Disruption of the chicken AID gene (20, 21). (A) A physical map of theAID locus, the two knockout constructs, and the targeted loci. Open boxes represent transcribed 5′ and 3′ untranslated regions. Solid boxes represent coding regions. The positions of primers for RT-PCR and the identification of targeted integration events are indicated by arrowheads. (B) Southern blot analysis of wild-type and transfected clones using theprobe shown in (A) after Xba I digestion. The wild-type locus hybridizes as a 6-kb fragment, whereas the targeted locus hybridizes as a 4.5-kb fragment and a 4-kb fragment before and after removal of the drug resistance marker cassettes, respectively. (C) AID expression. Transcripts of AID were amplified by RT-PCR (17,18) to verify the gene disruptions and the complementation.

Ig gene conversion rates can be measured easily by quantifying cell surface(s) IgM reversion rates in the predominately sIgM(–) CL18 cell line (8). This spontaneous DT40 variant has a frameshift in its rearranged V segment, which can be repaired by homologous pseudogene sequences (Fig. 3A). Because CL18 shows rather low light chain conversion frequencies, a v-myb transfectant of CL18, which has five times higher rates of sIgM reversion (10), was used. This clone, DT40Cre1, also contains a transfected MerCreMer recombinase gene, which can be induced to excise loxP-flanked cassettes (11). After transfection of pAidBsr into DT40Cre1, a heterozygous AIDclone was identified (DT40AID+/−) which was subsequently transfected by pAidPuro to produce a homozygous AID knockout clone (DT40AID−/−) (Fig. 2A). Both the blasticidin and the puromycin resistance markers were then removed from DT40AID−/− by tamoxifen induction of the MerCreMer recombinase (12), yielding the clone DT40AID–/–E. The disruption of AID in DT40AID+/− and DT40AID−/−, and the excision of the resistance marker cassettes in DT40AID–/–E, were confirmed by Southern blot analysis (Fig. 2, A and B). To reconstitute the AID disruption, DT40AID–/–E was transfected by an AID expression vector in which theAID cDNA and the puromycin gene were under the control of the β-actin promoter and were flanked by loxP sites. One of eight stable puromycin resistant transfectants (DT40AID–/–R) expressed the AID cDNA (Fig. 2C).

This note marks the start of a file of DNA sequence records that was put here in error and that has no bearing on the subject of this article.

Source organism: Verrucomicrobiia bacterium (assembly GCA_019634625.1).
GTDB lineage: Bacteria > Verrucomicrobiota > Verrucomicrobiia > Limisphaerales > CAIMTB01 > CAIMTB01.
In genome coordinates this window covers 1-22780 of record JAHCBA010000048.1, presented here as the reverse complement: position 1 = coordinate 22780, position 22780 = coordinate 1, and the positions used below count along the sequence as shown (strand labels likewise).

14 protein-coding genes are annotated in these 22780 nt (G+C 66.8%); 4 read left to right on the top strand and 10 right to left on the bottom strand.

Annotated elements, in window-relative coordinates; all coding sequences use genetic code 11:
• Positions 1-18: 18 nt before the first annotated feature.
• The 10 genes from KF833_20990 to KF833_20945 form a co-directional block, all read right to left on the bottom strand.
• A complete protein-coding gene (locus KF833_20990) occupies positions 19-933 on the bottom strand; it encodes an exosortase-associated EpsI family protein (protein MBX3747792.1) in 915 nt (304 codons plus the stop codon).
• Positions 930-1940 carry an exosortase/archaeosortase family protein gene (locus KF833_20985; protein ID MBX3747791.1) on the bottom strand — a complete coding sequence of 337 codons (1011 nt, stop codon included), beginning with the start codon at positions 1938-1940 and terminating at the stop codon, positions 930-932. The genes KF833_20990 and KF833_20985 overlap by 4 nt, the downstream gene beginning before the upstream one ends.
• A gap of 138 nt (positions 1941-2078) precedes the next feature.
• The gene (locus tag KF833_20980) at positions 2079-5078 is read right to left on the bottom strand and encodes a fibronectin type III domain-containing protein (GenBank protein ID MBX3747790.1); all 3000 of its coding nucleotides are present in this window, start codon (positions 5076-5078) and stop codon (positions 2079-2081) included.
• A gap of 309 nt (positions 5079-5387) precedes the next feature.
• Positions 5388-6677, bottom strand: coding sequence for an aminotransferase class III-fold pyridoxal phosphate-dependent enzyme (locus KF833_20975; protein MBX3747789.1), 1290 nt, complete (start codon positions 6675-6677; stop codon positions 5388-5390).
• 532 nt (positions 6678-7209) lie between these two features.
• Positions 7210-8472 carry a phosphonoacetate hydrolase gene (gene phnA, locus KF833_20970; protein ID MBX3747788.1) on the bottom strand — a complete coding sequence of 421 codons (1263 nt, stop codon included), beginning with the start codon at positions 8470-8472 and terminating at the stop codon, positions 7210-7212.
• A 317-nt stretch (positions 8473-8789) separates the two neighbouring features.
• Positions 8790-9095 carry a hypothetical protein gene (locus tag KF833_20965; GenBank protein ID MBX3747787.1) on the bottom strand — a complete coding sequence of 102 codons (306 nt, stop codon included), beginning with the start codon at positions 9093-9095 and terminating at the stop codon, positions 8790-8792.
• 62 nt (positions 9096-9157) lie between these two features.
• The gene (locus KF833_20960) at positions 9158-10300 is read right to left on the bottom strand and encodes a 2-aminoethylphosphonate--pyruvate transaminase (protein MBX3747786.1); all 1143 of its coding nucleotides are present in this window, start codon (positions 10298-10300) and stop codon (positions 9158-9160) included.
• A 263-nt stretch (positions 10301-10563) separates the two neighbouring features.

Figure 3

Ig gene conversion quantified by sIgM expression. (A) Principle of the Ig reversion assay. The predominantly sIgM(–) DT40Cre1 clone contains a frameshift in its rearranged V segments, which can be repaired by pseudogene templated conversion events. The rate of Ig gene conversion can be measured in subclones by FACS analysis after staining for sIgM. (B) FACS profiles of representative subclones (22). (C) Average percentages of events falling into the sIgM(+) gates. Forty-eight subclones of each clone were analyzed (22). The measurements for individual subclones are shown in Table 1. The percentages in brackets are the values after subtraction of the background. (D) Sequences of the CDR1 regions from the rearranged V segments of DT40 Cre1 and AID–/–E clones 6 weeks after subcloning (23). Dashes indicate nucleotides identical to the sequence of DT40 Cre1 sIgM(–), and brackets mark the borders of deletions. Gene conversion tracts are underlined and annotated with the name of the likely pseudogene donor.

To quantify the Ig gene conversion rates, 48 subclones of the wild-type positive control and the AID mutant clones were analyzed for sIgM expression by fluorescence-activated cell sorting (FACS) after 18 days of being cultured. Subclones of the stable sIgM(–) light chain knockout DT40IgL were included as negative controls. Representative FACS anti-IgM stainings of subclones are shown in Fig. 3B, and the average number of events in the positive gate from the 48 subclones is displayed in Fig. 3C (the individual clone measurements are in Table 1). This analysis indicates that the disruption of a single AIDallele reduces the sIgM reversion rate of DT40AID+/− by more than 10 times, although the reversion is not completely blocked, because at least 2 of the 48 DT40AID+/− subclones showed distinct sIgM(+) populations. The disruption of both AIDalleles in DT40AID–/–E reduces the reversion frequency by at least 100 times. Reexpression of the AID gene in DT40AID–/–R increases the frequency of sIgM reversion above that measured for the parental DT40Cre1 clone. This strongly suggests that AID expression is essential for Ig gene conversion. To increase the sensitivity of the assay, we cultured 24 DT40AID–/–E subclones for 6 weeks in parallel with DT40Cre1 subclones. Whereas, on average, more than 60% of DT40Cre1 cells scored sIgM(+), no sIgM(+) populations were detectable in the DT40AID–/–E subclones.